I watched very closely, looking for any signs that he might be stressed.
Thankfully he did not reject the dryer, and I had him completely dry in around 10 minutes.

The short video clip below shows how jumpy he was on the table.

He danced like that the entire time he was being bathed, dried, and clipped.
Oh, and he absolutely refused to let you hold his face to scissor his head.
I had to hold onto the hair on the side of his cheeks, and scissor the opposite side of his head while his head bobbed up and down, back and forth.

I finished him.

It wasn't the greatest groom, but I am sure he felt better.

I will say that I have to get myself into a certain state of mind before I start grooming them.
I have to get into a relaxed state.
I try to transfer that relaxed state to the dog by keeping my touch very soft and gentle.
Even when I have to move the dog or push him back into place on the table, I try to do it gently and calmly.

You would probably laugh at me if you were in my head.
If I feel myself starting to get agitated, (the agitation is from fear of the dog possibly hurting itself) I will start talking to myself.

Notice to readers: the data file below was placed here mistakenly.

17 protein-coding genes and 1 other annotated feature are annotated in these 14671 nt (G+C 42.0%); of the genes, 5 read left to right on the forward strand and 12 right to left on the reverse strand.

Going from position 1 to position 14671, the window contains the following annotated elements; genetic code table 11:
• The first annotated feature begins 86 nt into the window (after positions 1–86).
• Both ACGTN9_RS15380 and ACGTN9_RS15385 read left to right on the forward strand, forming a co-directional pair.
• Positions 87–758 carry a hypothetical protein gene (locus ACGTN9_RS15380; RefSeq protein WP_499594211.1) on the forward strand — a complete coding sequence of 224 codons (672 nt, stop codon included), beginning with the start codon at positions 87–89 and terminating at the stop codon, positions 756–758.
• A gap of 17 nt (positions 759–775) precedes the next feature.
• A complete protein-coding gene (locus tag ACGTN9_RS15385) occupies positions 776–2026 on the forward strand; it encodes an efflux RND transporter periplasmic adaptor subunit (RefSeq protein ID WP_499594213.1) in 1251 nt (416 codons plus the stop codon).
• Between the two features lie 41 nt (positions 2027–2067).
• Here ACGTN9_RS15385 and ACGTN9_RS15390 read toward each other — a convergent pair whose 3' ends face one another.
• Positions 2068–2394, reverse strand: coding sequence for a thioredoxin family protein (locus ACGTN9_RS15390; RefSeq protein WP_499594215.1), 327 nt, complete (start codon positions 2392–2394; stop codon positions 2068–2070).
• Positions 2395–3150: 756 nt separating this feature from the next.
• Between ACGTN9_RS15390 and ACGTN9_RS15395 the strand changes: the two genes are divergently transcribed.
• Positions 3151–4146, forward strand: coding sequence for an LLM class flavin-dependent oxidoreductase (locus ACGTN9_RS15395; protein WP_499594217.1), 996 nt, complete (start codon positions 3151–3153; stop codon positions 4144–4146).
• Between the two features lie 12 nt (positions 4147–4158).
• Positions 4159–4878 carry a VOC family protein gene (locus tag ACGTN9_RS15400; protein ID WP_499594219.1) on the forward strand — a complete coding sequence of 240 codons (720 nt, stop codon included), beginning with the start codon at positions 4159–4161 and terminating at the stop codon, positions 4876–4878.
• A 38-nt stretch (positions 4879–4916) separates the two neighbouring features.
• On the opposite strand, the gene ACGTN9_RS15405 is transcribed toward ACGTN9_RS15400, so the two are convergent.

What do I say to myself?

'Calm down, he's old."
'You're doing fine, relax.'
'You're half way done, hang in there.'
'You know you can do this, you're almost done.'
'Why do I do this to myself.'  :/

I know it's crazy, but it gets me through some of the most difficult grooms.
I remember when I first started grooming, and I was grooming by myself in the back of a pet shop, there were times that some grooms brought me to tears.
I would feel so over whelmed.
What got me through?
I would give myself a lecture.
I would tell myself; 'calm down, you know what you are doing, you groom dogs everyday and get through it, just relax and take your time.'

I have to say, that talking to myself helped get me through some tough grooms.

I don't have to do that much anymore, but it still helps me when a groom is pushing me to my limits.
I was mentally exhausted when I was finished grooming that elderly Bichon.

I find that if I know ahead of time that the dog I will be grooming may be difficult, and I can give myself a pep talk before I start, and get in that calm place, that 9 times out of 10 the groom goes smoothly.

Do you think that that was my only elderly dog yesterday?


This little 16 year old was my second groom of the day.

I have groomed her about half a dozen times.

She is a little scary to groom only because she is prone to seizures, but she is great to groom, and she only takes me an hour or so to groom her and get her back home.

It has been a weird week so far.

After finishing the elderly dogs, my husband came in the grooming room to tell me that the owner of this dog wanted to talk to me because I did not get the groom right the last time.